In this case report, they authors describe an interaction between two erythropoietins and haemoglobin A1c (HbA1c) levels in a diabetic patient not on dialysis.
Some evidence suggests that treatment with erythropoietins can reduce HbA1c levels in patients on haemodialysis, however this has not previously been reported in non-dialysed patients. They authors describe a case in which this effect occurred in a diabetic patient not on dialysis and resulted in a prolonged period of under-treatment of his diabetes.
The patient was a male aged 64 with long-standing insulin-treated type 2 diabetes and chronic renal failure, amongst other problems. He presented with severe anaemia (Hb 4.4gm/100ml) and was treated with epoetin. His HbA1c level subsequently fell, and his insulin dose reduced in consequence. His most recent stable pre-admission insulin dose was 156 units daily with no hypoglycaemic episodes. Subsequent management involved home-based darbepoetin: his HbA1c level was consistently in the range 4.4 to 5.8 and his daily insulin dose was reduced to 22 units daily: this was despite raised blood glucose levels and no hypoglycaemic episodes. After 31 months, he started haemodialysis and the darbepoetin stopped: after three months, his HbA1c rose to 8.8%.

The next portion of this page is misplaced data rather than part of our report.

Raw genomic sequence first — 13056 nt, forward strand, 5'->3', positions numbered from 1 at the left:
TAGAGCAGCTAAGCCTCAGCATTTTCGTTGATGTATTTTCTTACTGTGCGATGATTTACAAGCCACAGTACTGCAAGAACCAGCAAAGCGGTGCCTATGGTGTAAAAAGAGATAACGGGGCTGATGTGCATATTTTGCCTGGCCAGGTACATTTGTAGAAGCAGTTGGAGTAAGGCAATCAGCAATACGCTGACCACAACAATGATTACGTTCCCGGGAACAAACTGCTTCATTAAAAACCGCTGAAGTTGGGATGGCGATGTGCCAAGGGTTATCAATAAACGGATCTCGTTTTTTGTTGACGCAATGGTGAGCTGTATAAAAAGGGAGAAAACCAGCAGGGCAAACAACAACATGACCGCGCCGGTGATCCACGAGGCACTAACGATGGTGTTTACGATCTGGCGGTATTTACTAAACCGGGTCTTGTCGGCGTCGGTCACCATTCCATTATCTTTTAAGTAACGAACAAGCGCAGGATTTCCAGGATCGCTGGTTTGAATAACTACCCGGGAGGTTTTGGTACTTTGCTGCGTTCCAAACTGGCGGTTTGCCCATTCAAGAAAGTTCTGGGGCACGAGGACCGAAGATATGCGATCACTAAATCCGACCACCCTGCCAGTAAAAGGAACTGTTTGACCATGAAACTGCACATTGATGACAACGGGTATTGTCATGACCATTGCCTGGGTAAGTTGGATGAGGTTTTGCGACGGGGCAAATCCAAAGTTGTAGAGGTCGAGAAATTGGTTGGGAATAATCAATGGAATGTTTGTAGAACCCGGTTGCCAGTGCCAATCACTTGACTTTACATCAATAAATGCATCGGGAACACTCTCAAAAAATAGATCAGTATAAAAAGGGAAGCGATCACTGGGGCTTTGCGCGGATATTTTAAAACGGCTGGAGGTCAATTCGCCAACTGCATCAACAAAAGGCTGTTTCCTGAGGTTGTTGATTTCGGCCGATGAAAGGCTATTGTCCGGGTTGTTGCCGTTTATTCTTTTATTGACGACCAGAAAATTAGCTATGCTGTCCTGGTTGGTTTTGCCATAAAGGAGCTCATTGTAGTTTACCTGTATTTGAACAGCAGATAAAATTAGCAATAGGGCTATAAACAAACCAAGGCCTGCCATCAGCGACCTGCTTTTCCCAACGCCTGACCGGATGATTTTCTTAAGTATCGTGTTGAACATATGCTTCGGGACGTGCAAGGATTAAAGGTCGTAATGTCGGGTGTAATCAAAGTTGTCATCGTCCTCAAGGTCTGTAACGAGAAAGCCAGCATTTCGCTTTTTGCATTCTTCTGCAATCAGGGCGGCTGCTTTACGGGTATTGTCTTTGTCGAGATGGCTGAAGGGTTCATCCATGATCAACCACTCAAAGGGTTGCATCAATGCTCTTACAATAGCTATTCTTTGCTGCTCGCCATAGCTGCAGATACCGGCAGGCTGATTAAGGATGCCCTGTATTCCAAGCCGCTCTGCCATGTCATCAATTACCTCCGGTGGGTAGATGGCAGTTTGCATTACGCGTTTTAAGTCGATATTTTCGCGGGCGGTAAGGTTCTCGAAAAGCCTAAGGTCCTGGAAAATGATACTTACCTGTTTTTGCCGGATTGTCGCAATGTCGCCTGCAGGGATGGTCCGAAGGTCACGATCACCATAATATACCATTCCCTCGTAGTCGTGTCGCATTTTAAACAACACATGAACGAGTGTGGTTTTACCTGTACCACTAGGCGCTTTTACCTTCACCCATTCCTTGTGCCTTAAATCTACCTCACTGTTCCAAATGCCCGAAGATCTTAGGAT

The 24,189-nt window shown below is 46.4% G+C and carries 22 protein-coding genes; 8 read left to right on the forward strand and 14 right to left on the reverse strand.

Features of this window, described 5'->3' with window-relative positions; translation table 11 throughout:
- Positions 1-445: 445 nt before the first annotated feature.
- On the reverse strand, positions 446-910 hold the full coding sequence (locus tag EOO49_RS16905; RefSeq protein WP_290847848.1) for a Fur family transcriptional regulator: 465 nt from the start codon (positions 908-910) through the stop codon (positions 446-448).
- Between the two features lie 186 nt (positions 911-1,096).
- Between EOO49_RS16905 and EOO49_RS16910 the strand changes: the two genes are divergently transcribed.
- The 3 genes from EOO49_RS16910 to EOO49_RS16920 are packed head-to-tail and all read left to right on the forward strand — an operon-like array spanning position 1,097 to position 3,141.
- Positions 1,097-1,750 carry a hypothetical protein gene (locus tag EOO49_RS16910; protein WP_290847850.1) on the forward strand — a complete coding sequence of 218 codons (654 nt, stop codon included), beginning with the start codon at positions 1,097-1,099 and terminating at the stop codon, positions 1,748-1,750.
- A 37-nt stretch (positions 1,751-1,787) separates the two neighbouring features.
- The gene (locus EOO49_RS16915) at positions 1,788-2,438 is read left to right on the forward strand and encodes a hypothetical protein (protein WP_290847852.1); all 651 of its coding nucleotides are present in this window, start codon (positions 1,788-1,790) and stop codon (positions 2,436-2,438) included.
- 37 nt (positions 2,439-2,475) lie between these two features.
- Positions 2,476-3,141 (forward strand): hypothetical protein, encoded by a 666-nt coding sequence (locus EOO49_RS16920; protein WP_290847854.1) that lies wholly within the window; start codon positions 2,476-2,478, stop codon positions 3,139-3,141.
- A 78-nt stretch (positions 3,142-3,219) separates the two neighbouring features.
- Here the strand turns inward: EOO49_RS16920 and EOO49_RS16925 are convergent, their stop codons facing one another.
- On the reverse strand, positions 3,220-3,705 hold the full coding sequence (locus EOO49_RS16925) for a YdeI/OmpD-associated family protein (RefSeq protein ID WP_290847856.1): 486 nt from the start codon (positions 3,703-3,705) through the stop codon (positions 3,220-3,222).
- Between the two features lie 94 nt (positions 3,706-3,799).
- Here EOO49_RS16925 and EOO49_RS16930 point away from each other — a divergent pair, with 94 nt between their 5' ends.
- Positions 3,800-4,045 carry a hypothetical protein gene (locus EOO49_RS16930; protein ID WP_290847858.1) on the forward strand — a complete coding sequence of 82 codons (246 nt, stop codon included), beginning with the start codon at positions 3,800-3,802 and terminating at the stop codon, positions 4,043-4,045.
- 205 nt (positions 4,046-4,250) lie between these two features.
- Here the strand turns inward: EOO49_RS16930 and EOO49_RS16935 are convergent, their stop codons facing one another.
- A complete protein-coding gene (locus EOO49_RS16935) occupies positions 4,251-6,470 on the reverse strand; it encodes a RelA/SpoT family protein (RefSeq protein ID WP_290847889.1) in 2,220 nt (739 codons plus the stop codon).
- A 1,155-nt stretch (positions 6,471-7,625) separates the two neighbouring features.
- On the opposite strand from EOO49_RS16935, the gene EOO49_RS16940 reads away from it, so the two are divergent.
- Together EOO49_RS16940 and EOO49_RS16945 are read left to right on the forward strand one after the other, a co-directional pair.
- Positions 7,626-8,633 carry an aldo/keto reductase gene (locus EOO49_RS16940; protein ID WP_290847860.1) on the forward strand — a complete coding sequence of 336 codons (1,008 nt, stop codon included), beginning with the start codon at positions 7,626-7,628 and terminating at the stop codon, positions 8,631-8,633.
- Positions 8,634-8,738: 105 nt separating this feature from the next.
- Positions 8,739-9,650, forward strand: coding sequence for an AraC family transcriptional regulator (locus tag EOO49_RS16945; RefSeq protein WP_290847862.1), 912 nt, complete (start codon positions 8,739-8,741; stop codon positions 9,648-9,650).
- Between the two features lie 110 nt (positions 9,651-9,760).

The authors conclude that in this case, treatment with erythropoietin resulted in a falsely reduced HbA1c level, and that the patient’s insulin dose would have been managed differently without this. The effect was seen with both epoetin and darbepoetin, and can thus be considered a class effect. Healthcare professionals treating diabetic patients should be aware of agents that can affect HbA1c levels, and that in patients receiving erythropoietins diabetes should be controlled on the basis of blood glucose levels and hypo- or hyper-glycaemic episodes rather than on HbA1c alone.
Pharmacotherapy 2009; 29: 468-72 (link to abstract); from Medscape, 8th July 2009 (free registration required)